The Cyclefit Guide to Surviving Christmas

How do you stay in shape and focussed without become an Xmas Grinch?

Posted by Philip Cavell

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I hope they are not breaking the 5-degree rule?

Cyclefit's Xmas Tips

  1. The five-degree on-road rule - It used to be 3-degrees but has been recently inflated to 5. Why? Because 3-degrees at home can still get you to freezing and ice out in the remote hills. Every time there is a cold spell we hear the tales and see the broken bikes and bones. If it is below 5-degrees our strong advice is to ride: indoors, off-road or not at all. Break this rule at your peril. It catches out the most experienced and best equipped riders - Midlife Cyclist Lecturer Dr David Hulse was recently caught out....ahem.
  2. Alcohol - Let's have an adult conversation. Nobody likes a glass or two of red wine more than me Barna and Jules. The Midlife Cyclist Series is predicated on it. But you should know as an athlete what alcohol will do to your riding training - here is what we think you should know (feel free to skip to point 3 if you want to remain in denial)
    * The body on average will metabolise one unit of alcohol per hour. That means one hour for a shot of spirits, two hours for a pint of beer and surprisingly three hours for a large glass of red-wine (preferably Barolo).
    Alcohol is not digested in the same way as other foods and similarly it is processed in a complex and unique way. The body treats alcohol as a toxin so will process it as a fuel source preferentially over other fuel sources - fat, sugars, carbs etc. hence the cliche is somewhat true, that alcohol prevents your body’s burning fat on steady state rides. Leaving aside the notions of riding under the influence of alcohol - how you incorporate drinking, recovery and riding does need to be given a thought.
    There is some research that fine motor control is impaired, even after blood/alcohol levels have normalised
    Unlike other food sources, alcohol can be absorbed directly from your stomach into your bloodstream. The cliche to make sure you eat before or during eating is a good one. As is the other homily to drink a small glass of water for every unit of alcohol. Sorry to nag. Do as I say, not as I do.
  3. It's all about your equipment - The days of a winter bike being an old ferrous Peugeot are thankfully long gone. Our internal homily at Cyclefit is "put your money where the big miles are" - and for us that means equipment that will make the cold/wet winter: safer, more comfortable and more fun. In priority order for us that means -
    28c tyres as a minimum, 32's if you can fit them in - dropped down commensurate with the temperature. if you ride at 100 psi in the summer don't be shy dropping down to 75psi on cold days.
    Big tyres = more grip
    , more comfort, more safety margin.
    Disc brakes are here now. They are better, cleaner, more predictable and allow fitment of bigger tyres.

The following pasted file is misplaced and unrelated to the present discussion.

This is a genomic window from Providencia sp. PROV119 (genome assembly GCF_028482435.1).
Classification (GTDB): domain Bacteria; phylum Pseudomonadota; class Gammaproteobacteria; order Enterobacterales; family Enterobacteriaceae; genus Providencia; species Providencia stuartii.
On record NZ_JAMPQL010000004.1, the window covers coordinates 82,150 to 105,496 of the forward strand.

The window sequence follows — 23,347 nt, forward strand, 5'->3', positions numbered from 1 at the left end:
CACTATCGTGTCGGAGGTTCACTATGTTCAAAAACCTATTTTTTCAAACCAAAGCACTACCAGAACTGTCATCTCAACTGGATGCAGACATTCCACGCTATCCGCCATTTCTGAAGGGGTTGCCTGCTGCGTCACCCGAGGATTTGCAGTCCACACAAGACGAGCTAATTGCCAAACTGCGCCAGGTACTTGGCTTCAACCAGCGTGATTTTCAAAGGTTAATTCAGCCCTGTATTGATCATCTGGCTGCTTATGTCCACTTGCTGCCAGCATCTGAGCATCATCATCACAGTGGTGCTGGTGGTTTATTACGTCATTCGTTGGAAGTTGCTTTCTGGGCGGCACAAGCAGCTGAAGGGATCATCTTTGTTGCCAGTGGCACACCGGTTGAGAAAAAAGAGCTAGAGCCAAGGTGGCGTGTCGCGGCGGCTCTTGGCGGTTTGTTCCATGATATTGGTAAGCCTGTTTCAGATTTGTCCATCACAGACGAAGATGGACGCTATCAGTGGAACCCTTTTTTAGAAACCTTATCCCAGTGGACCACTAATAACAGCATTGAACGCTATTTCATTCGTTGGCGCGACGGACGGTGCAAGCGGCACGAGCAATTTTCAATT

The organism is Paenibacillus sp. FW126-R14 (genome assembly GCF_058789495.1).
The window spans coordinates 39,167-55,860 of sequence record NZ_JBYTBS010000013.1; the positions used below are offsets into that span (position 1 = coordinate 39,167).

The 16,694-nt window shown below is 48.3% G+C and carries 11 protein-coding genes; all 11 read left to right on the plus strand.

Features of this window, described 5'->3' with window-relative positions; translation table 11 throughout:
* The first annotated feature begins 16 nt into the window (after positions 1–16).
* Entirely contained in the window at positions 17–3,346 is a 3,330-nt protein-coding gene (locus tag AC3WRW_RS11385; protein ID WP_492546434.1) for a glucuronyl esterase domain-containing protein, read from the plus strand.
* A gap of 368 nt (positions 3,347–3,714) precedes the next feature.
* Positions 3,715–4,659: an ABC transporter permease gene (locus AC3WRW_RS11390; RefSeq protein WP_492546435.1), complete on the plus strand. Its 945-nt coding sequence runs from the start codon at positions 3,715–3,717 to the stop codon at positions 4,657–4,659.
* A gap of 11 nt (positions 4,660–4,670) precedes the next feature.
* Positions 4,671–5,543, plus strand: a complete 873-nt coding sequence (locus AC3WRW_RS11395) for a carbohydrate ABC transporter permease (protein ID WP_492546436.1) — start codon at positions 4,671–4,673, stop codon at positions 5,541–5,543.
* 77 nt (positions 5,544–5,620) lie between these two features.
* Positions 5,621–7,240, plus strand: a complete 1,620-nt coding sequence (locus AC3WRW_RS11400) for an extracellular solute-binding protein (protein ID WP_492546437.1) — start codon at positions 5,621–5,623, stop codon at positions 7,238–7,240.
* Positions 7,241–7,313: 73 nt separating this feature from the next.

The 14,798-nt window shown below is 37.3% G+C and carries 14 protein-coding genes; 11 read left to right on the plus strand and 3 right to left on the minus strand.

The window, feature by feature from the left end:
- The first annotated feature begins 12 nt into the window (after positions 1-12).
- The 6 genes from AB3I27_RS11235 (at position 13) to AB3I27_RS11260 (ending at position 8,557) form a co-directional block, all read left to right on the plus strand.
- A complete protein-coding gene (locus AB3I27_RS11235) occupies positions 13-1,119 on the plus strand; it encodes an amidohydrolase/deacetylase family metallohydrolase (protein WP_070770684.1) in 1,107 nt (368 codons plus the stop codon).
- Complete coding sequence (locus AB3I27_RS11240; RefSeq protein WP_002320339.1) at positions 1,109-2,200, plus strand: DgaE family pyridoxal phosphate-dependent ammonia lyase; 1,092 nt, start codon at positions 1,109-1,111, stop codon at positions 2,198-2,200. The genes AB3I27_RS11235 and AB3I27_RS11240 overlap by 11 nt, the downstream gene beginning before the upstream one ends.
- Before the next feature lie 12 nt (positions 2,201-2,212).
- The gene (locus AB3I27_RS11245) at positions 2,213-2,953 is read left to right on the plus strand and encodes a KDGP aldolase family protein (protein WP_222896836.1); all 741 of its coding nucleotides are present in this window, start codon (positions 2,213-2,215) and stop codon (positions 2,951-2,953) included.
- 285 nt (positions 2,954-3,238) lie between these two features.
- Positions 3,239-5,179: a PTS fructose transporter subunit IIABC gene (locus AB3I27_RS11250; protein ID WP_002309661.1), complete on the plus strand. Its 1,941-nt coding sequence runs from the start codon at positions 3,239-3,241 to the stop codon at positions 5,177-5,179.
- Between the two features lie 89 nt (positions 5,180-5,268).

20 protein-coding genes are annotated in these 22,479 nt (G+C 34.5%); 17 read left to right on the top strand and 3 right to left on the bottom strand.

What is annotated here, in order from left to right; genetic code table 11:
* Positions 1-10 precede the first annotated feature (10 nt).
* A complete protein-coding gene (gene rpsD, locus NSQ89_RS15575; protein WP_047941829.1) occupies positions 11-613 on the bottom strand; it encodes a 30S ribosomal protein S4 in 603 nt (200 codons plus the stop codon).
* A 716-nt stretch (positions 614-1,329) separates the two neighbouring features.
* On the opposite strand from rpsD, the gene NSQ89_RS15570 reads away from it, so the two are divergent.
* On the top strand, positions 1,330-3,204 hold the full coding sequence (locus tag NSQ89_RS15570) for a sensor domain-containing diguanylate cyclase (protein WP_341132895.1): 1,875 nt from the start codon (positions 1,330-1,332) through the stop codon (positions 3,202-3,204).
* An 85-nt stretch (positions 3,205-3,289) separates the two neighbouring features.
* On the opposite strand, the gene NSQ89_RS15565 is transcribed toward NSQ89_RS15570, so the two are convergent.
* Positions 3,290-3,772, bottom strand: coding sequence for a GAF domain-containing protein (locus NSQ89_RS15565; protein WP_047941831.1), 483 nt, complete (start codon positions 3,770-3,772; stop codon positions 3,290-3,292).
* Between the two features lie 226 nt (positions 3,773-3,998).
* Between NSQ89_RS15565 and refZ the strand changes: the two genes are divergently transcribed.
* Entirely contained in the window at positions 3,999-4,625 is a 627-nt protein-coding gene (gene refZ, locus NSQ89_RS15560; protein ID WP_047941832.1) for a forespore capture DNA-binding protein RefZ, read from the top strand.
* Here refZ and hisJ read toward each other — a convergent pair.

Rim brakes hit peak innovation about two years ago - I discuss the merits and demerits of emergent technology and disc-brakes in a recent Journal.
  4. Takes a few days off - Or at least don't talk about your FTP or power-numbers over xmas lunch. Nobody will be interested. Most of the pro cyclists we work with take a month off to let their body's recover. They know that hard training and racing takes the body out of equilibrium, that can only be re-calibrated by a combination of nutrition and quality rest.
  5. A Change is as good as a rest - A few days or even a week off training will have virtually no negative effect on performance. This period of enforced rest maybe a good opportunity to start a strength training instead of endurance training on the bike. All the speakers from The Midlife Cyclist Series I seemed to agree that focussing on weights/gym became exponentially more crucial past 50. A good place to start is the exercises featured in Stronger, faster Older - Alex and Tony's Midlife lecture from Jan 2018.
  6. Don't enter an Iron-Man in a pub - And if you do. Recant over the inevitable Bloody Mary. It's okay. Otherwise it will dominate your life. If you do, we will see you January 3rd and then regularly throughout the year.
  7. Set realistic goals - Setting goals now is a great way to visualise the arc of the year. Make it aspirational but also achievable. We are riding 2019 Etape du Tour. Which means that we have 26 short weeks to be in prime shape after Boxing Day!
  8. Internal audit - Xmas and new year are a great time of enforced re-set. Think about what is holding you back from meeting your goals - is it that knee niggle you have been ignoring, your ten year old bike, persistent saddle-sores? Come in for a coffee with Phil or Jules in the New Year and we can help you plan for success. Bike-fitting has evolved and changed hugely in the last six years. If your last Cyclefit was a few years ago you are probably missing out on the most recent research and technology!

About the author

Philip Cavell, Co-founder

Co-founder, bike fitter and bike designer. Phil rides a Seven titanium disc bike. He likes dogs and fine wine.

View other posts by Philip Cavell

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